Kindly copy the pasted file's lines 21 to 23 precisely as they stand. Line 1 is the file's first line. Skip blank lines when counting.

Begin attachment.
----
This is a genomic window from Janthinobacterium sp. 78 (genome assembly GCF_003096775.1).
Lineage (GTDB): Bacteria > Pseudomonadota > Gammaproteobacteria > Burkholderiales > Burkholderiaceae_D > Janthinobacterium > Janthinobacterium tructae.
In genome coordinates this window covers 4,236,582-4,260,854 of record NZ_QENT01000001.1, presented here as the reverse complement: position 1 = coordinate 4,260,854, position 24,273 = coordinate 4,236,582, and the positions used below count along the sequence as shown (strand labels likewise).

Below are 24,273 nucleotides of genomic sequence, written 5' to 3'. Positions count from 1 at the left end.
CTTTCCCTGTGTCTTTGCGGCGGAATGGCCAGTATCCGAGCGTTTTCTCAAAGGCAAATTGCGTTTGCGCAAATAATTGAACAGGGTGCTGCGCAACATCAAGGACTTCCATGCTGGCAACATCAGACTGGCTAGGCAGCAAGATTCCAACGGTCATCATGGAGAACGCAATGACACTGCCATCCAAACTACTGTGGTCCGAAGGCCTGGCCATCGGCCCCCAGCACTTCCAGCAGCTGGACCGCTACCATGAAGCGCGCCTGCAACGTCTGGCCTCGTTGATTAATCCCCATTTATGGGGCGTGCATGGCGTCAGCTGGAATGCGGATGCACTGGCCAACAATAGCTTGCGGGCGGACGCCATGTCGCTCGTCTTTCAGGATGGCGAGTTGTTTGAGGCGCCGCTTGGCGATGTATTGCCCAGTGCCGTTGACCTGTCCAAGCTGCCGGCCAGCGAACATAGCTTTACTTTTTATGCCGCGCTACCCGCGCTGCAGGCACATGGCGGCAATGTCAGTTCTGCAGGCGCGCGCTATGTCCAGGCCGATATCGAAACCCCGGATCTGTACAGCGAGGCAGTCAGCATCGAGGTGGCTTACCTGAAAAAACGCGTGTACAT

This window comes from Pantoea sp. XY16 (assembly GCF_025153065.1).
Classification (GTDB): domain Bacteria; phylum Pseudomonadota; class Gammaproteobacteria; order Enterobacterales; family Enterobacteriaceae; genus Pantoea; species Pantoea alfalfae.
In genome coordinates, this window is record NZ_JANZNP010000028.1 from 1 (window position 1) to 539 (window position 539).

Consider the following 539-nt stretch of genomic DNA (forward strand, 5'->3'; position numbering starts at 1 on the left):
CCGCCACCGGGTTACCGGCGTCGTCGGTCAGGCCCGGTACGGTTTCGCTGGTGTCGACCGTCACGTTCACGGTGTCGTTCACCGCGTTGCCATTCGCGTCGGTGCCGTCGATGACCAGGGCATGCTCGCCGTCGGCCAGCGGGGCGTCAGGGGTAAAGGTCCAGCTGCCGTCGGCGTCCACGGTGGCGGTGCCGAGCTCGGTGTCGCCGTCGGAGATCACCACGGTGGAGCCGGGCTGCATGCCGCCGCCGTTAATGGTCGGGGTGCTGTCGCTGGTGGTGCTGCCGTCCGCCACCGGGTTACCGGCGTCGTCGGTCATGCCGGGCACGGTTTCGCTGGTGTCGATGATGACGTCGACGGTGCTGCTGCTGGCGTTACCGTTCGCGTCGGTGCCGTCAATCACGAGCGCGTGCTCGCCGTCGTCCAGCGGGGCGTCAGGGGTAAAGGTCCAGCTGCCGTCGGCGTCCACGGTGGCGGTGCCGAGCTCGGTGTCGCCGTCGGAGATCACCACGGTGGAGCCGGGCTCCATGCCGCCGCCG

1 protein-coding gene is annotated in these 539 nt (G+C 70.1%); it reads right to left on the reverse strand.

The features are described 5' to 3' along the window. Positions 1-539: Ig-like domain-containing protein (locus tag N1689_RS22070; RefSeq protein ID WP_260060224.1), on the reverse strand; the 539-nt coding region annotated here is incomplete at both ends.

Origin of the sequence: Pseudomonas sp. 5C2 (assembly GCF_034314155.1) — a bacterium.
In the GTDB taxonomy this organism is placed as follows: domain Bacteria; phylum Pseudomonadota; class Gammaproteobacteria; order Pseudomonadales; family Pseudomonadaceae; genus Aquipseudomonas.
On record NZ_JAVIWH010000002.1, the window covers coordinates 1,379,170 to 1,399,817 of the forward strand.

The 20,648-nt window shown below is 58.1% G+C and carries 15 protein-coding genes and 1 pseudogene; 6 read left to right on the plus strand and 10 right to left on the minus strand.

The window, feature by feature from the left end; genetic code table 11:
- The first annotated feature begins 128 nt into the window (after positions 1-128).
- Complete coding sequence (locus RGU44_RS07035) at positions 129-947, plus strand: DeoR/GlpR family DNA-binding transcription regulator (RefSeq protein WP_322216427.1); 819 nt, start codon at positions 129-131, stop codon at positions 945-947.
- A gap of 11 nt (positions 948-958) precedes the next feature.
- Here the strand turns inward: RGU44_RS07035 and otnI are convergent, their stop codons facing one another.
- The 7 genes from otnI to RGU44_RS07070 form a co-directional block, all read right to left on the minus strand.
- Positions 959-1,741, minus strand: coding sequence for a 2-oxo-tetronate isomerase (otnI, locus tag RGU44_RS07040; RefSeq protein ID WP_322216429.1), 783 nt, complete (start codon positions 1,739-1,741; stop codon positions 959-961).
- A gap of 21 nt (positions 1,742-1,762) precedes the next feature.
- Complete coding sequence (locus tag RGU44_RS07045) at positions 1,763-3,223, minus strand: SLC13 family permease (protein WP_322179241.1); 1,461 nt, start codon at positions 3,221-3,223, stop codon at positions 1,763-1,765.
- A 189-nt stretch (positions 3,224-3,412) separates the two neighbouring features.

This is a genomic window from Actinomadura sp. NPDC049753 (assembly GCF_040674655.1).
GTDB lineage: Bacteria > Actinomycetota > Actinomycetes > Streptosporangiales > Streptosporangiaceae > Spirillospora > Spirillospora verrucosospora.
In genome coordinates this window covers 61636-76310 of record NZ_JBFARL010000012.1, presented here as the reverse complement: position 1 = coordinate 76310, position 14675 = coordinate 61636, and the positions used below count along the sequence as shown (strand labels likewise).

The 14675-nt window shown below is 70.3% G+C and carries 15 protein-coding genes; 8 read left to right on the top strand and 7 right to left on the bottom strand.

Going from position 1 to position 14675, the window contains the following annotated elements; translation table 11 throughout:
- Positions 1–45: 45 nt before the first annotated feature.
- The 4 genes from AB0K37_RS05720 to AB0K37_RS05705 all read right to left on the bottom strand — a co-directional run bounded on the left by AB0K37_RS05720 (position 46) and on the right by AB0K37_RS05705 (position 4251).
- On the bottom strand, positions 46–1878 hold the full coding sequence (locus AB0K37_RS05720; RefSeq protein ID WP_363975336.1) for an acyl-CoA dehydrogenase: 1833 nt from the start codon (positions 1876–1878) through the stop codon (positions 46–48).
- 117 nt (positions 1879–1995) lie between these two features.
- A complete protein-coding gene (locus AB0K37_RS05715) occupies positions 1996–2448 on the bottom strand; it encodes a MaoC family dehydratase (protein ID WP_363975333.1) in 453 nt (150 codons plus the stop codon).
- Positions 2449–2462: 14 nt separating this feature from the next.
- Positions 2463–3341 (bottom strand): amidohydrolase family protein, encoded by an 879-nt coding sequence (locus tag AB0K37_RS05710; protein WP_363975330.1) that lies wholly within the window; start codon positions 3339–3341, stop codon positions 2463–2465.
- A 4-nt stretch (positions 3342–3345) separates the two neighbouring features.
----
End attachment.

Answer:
- Here the strand turns inward: RGU44_RS07035 and otnI are convergent, their stop codons facing one another.
- The 7 genes from otnI to RGU44_RS07070 form a co-directional block, all read right to left on the minus strand.
- Positions 959-1,741, minus strand: coding sequence for a 2-oxo-tetronate isomerase (otnI, locus tag RGU44_RS07040; RefSeq protein ID WP_322216429.1), 783 nt, complete (start codon positions 1,739-1,741; stop codon positions 959-961).